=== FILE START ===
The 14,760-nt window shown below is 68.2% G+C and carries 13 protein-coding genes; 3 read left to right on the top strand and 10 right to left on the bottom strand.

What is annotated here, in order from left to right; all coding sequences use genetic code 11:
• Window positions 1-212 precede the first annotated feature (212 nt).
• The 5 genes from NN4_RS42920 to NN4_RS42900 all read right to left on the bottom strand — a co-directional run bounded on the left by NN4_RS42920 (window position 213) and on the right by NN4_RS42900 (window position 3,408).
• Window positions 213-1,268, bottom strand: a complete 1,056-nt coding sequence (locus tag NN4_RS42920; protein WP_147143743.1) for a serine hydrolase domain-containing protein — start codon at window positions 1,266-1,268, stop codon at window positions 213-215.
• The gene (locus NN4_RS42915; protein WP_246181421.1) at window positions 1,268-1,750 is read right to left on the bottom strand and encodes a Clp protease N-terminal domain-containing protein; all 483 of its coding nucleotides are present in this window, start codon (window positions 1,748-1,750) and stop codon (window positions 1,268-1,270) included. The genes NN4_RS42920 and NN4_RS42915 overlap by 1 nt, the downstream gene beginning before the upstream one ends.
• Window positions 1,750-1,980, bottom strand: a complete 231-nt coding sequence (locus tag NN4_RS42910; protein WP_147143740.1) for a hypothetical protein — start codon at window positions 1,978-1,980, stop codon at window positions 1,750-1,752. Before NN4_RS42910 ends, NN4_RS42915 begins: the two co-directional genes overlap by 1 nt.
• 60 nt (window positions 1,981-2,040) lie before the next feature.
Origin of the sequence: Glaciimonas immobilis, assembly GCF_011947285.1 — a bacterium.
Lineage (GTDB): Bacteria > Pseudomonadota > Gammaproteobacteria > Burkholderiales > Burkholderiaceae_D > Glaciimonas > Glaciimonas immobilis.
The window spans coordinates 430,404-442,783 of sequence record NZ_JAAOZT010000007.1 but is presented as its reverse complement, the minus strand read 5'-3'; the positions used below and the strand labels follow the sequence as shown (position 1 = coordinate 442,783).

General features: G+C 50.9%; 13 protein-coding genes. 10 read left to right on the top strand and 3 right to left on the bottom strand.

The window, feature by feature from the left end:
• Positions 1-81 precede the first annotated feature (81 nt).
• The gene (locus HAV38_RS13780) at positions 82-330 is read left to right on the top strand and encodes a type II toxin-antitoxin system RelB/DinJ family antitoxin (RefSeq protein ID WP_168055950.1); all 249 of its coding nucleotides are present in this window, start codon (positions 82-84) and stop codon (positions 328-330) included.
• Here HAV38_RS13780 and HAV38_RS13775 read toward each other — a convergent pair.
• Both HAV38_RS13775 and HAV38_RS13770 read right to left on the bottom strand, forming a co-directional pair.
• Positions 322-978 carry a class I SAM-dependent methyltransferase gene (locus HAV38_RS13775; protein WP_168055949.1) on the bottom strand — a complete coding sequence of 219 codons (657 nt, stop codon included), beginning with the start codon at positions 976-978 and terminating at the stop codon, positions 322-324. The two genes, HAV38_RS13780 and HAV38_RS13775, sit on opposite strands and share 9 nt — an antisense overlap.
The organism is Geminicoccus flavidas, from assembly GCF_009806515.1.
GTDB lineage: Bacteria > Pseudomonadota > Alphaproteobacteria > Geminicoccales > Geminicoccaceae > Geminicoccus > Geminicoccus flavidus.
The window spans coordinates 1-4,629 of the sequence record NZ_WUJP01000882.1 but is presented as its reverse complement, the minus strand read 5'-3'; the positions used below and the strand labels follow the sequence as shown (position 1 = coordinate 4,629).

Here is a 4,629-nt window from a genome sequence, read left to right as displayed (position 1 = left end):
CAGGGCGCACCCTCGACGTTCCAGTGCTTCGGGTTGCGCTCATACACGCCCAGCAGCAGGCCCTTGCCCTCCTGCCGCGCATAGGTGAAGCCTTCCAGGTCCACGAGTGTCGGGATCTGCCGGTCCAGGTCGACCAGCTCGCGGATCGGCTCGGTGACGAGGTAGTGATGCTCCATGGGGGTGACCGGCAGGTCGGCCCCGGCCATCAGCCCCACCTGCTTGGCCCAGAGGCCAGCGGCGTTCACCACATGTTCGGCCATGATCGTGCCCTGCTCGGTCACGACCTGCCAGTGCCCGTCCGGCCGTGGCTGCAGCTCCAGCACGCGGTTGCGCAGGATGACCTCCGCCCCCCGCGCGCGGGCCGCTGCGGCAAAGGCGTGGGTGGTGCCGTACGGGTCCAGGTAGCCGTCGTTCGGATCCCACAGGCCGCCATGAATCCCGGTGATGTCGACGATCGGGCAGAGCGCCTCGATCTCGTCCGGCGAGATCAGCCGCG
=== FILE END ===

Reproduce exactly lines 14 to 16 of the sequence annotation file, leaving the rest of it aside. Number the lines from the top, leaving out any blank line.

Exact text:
• Positions 1-81 precede the first annotated feature (81 nt).
• The gene (locus HAV38_RS13780) at positions 82-330 is read left to right on the top strand and encodes a type II toxin-antitoxin system RelB/DinJ family antitoxin (RefSeq protein ID WP_168055950.1); all 249 of its coding nucleotides are present in this window, start codon (positions 82-84) and stop codon (positions 328-330) included.
• Here HAV38_RS13780 and HAV38_RS13775 read toward each other — a convergent pair.